All Movie Guide
Missionaries bent on bringing Christianity to "the savages" don't always make the most sympathetic protagonists. But it's also a question of the degree to which those characteristics are shoved in viewers' faces. In Jim Hanon's End of the Spear, it's refreshingly little, leaving the missionaries a lot closer to their idealized version: good people who want to bring medicine and other modern conveniences to cultures that have none. End of the Spear shapes itself into an involving and occasionally wrenching story as it goes along, but it starts out pretty inauspiciously. In the opening passages, the acting, scripting, and action choreography are all rudimentary at best, which draws extra attention to the film's lack of stars and squareness of purpose. The action is intentionally restrained in accordance with the family-friendly PG-13 rating. But as the narrative progresses, characters drawn with initially broad strokes start to feel like real people, and the complexities of integrating cultures -- especially when they share no language skills, but only a history of mutual distrust -- really come to the fore. There's a real bravery required on both sides in reaching out to the other, and the reward is rich: a realization that they share substantially the same hopes and fears, and an eagerness to try peace before resorting to war. The fact that End of the Spear is based on a true story -- and that footage of the real people is included over the closing credits -- excuses the film's earnestness, which at points is a little too intense. By the time the viewer has taken the whole journey, not only does End of the Spear no longer feel simplistic, but it has a remarkable profundity -- especially in the double meaning of the title, which contains equal doses of regret and hope.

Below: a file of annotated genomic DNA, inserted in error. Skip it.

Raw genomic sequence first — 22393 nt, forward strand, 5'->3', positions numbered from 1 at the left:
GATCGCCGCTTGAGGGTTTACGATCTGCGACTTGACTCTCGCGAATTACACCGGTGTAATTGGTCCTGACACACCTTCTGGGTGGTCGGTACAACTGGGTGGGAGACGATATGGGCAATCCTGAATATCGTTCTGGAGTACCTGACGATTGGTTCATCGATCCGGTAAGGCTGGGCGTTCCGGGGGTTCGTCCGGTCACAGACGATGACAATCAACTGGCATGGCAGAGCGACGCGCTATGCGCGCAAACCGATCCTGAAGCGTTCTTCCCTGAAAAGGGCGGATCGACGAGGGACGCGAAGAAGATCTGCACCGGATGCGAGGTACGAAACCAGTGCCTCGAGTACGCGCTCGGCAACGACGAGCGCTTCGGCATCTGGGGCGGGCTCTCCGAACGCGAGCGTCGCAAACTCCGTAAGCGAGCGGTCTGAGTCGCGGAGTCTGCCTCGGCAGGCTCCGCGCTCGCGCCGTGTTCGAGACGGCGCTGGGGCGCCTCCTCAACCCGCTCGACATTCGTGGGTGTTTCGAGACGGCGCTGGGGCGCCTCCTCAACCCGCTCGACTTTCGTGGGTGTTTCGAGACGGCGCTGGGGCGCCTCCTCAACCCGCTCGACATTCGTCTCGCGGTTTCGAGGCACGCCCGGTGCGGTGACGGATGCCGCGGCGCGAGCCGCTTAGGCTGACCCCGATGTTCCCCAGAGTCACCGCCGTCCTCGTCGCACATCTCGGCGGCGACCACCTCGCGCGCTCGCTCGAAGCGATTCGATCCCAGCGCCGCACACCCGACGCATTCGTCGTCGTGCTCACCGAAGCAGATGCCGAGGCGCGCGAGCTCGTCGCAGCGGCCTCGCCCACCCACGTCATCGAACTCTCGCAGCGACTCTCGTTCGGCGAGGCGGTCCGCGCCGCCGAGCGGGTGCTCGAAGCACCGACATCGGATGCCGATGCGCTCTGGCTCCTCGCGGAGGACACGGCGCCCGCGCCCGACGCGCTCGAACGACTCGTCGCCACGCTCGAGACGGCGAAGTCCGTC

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Product Details

  • Release Date: 6/13/2006
  • UPC: 024543245704
  • Original Release: 2005
  • Rating:

  • Source: 20th Century Fox
  • Region Code: 1
  • Time: 1:51:00
  • Format: DVD

Cast & Crew

Performance Credits
Louie Leonardo Mincayani
Chad Allen Nate Saint/Steve Saint
Chase Ellison Young Steve Saint
Sara Kathryn Bakker Rachel Saint
Cara Stoner Marj Saint
Jack Guzman Kimo
Christina Souza Dayumae
Gil Birmingham
Technical Credits
Jim Hanon Director, Screenwriter
Joseph Bonn Sound Editor
Bill Bowling Associate Producer
Mari-An Ceo Costumes/Costume Designer
Jennifer Clymer Associate Producer
Robert A. Driskell Jr. Cinematographer
Bill Ewing Producer, Screenwriter
Mark Fincannon Casting
Bart Gavigan Producer, Screenwriter
Mart Green Producer
Miles Hanon Editor
Jeff LeGore Art Director
Clarence Major Production Designer
Robert Marts Sound/Sound Designer
Eugene Mazzola Executive Producer
Kevin McAfee Executive Producer
Tom Newman Producer
Ronald Owen Score Composer
Sara Rossi Asst. Director
Shaun Smith Makeup
Lamer Walker Set Decoration/Design
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Scene Index

Disc #1, Side A -- End of the Spear (P&S)
1. Main Titles / True Peace [2:07]
2. Savage Attack [4:12]
3. Saving Dayumae [:41]
4. Contact in Sector 6 [3:26]
5. One Chance [3:47]
6. "Your Sincere Friend" [2:15]
7. 93 Million Miles [4:28]
8. Language Barrier [1:39]
9. Deceit [5:24]
10. Massacre [1:23]
11. Aftermath [5:31]
12. The Lie Revealed [1:24]
13. Cycle of Violence [6:16]
14. Forgiveness [:05]